Nov. 5 (Bloomberg) -- China’s stocks rose as agricultural companies rallied on speculation the government will introduce reforms to boost the industry. Technology shares climbed after falling the second most among 10 sectors in the past month.
Heilongjiang Agriculture Co. and Zhongken Agricultural Resource Development Co. jumped by the daily limit of 10 percent. Leshi Internet Information & Technology (Beijing) Co. surged 8.8 percent to lead gains for the ChiNext index of small-company shares. Industrial Bank Co. and Bank of Beijing Co. slid at least 1 percent as the banking regulator urged lenders to handle credit risks in industries with overcapacity problems.
The Shanghai Composite Index rose 0.4 percent to 2,157.24 at the close, erasing a loss of as much as 1.2 percent. Premier Li Keqiang was cited by the Xinhua News Agency as saying it’s very important to make farmers wealthy and reforms are needed for the development of modern agriculture. Policy makers, planners and government advisers are drafting proposals on how to implement Li’s urbanization vision that will be presented to the Communist Party’s top leaders at a meeting from Saturday.
“Investors seem to be anticipating what sector can receive support in the third plenum,” said Gerry Alfonso, a trader at Shenyin & Wanguo Securities Co. from Shanghai. “The agricultural sector, which is also likely to receive policy support, outperformed.”
The CSI 300 Index advanced 0.1 percent to 2,383.77 today, while the ChiNext rallied 3.1 percent and the Hang Seng China Enterprises Index slid 0.4 percent. The Shanghai index has fallen 4.9 percent this year and trades at 8.5 times projected profits for the next 12 months, lower than the seven-year average of 15.3, according to data compiled by Bloomberg. Trading volumes for the index were 30 percent below the 30-day average, data showed.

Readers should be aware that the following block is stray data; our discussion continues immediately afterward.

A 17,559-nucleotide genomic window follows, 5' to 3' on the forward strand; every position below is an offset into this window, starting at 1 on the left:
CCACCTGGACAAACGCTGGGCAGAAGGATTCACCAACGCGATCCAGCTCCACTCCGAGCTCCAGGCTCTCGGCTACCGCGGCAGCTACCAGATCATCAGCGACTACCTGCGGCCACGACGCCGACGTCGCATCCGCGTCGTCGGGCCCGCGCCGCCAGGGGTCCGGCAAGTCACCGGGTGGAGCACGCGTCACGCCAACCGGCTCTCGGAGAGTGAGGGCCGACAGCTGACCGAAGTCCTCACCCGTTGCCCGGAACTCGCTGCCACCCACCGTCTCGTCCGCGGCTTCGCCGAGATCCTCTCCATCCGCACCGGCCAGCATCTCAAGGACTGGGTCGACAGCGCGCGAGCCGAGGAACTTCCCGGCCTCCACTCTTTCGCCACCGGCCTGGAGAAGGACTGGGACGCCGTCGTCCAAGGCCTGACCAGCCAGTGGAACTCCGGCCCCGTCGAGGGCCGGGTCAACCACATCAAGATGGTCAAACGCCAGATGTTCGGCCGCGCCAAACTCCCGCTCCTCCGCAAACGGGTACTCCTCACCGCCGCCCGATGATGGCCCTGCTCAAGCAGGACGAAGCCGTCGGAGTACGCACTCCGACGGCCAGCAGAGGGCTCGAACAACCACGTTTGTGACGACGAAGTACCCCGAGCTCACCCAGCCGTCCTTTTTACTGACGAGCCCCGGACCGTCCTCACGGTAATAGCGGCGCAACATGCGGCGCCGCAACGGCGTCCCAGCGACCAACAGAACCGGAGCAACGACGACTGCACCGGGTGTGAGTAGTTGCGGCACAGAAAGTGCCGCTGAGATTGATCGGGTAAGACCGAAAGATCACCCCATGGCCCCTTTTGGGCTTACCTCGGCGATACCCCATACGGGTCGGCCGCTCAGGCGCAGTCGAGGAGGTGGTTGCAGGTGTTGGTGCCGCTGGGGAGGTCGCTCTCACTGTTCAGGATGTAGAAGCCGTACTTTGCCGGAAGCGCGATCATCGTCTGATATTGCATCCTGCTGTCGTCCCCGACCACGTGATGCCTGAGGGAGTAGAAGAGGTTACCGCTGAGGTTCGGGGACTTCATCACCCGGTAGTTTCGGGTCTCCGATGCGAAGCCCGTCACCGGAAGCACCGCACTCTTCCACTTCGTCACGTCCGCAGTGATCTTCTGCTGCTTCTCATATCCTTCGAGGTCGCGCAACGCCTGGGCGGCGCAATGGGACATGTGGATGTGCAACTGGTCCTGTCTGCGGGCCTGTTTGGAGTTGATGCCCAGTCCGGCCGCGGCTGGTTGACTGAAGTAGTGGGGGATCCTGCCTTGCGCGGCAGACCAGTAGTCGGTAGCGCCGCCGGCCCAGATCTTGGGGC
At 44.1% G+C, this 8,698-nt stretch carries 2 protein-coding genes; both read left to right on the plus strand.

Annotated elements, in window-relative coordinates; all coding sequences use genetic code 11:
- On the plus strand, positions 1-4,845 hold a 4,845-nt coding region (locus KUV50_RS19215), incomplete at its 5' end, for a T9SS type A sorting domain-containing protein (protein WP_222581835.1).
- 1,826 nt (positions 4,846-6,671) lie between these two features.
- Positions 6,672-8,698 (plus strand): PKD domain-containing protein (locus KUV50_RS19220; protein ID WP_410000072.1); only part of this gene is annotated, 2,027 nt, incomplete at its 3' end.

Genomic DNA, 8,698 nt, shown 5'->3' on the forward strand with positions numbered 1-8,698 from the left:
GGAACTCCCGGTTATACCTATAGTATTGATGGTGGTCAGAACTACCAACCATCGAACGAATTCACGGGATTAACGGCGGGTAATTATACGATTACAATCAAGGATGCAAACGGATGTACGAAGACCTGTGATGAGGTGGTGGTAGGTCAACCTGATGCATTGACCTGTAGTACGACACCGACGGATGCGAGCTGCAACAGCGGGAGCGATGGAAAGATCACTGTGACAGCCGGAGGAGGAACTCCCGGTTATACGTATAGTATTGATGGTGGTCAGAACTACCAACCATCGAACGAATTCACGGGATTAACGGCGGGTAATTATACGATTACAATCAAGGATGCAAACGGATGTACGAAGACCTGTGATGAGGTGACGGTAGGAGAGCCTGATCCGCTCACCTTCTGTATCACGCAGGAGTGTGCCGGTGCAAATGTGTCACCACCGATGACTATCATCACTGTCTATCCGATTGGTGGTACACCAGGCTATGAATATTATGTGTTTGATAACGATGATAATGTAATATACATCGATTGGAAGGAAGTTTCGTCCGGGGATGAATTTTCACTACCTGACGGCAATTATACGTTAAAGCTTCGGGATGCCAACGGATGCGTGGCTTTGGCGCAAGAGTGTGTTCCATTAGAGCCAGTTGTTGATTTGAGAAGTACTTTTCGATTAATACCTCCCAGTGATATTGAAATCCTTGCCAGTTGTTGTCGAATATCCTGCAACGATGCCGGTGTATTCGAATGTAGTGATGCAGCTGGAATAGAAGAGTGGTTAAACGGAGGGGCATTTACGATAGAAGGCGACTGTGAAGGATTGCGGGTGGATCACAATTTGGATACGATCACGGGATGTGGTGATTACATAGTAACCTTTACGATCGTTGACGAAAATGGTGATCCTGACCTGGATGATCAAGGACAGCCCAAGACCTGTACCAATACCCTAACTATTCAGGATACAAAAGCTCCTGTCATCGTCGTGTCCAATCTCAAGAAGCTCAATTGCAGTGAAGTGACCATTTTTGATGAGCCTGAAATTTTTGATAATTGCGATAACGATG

Heilongjiang Agriculture jumped 10 percent to 12.87 yuan and Zhongken Agricultural surged 10 percent to 8.27 yuan. farmers wealthy, Xinhua cites Li as saying
Premier Li is encouraging farmers to try various forms and sizes of businesses, Xinhua reported, citing comments made during a visit to farms in the province of Heilongjiang.
A gauge of technology companies in the CSI 300 added 1.7 percent, the biggest advance among 10 industry groups. Neusoft Corp. a software maker, jumped 6.1 percent to 14.09 yuan. The technology measure has fallen 5.9 percent since the start of last month.
Leshi Internet Information, an online video company, led a rally on the ChiNext, jumping 8.8 percent to 38.60 yuan. Huayi Brothers Media Corp. advanced 6.5 percent to 24.10 yuan.
“There’s bargain hunting after some blue-chip stocks and small caps had fallen too much,” said Deng Wenyuan, an analyst at Soochow Securities Co. “Investors are also eyeing companies they think will benefit from reforms announced from this week. With a lack of volume, the market’s gains are capped.”
A measure of financial stocks including banks and developers in the CSI 300 fell 0.5 percent, the biggest loss among industry groups. Industrial Bank dropped 2 percent to 11.49 yuan. Bank of Beijing declined 1.1 percent to 7.87 yuan.
Banks will be asked to support a reduction in overcapacity, Shang Fulin, chairman of the China Banking Regulatory Commission, said yesterday at a meeting, according to his speech posted on the regulator’s website.
China’s top four banks posted their biggest increase in soured loans since at least 2010 as a five-year credit spree left companies with excess manufacturing capacity and slower profit growth amid a cooling economy. The rise in defaults adds to concern bank profitability may slip as policy makers trim output at cement plants to paper makers that have gorged on credit since 2008, while urging lenders to build buffers to cover loan losses.
HSBC Holdings Plc and Markit Economics released their services Purchasing Managers’ Index for October. The index rose to 52.6 from 52.4 in September. A number more than 50 indicates an expansion. The official non-manufacturing PMI rose to 56.3 from 55.4 in September, according to a Nov. 3 report.
To contact the reporter on this story: Weiyi Lim in Singapore at firstname.lastname@example.org
To contact the editor responsible for this story: Michael Patterson at email@example.com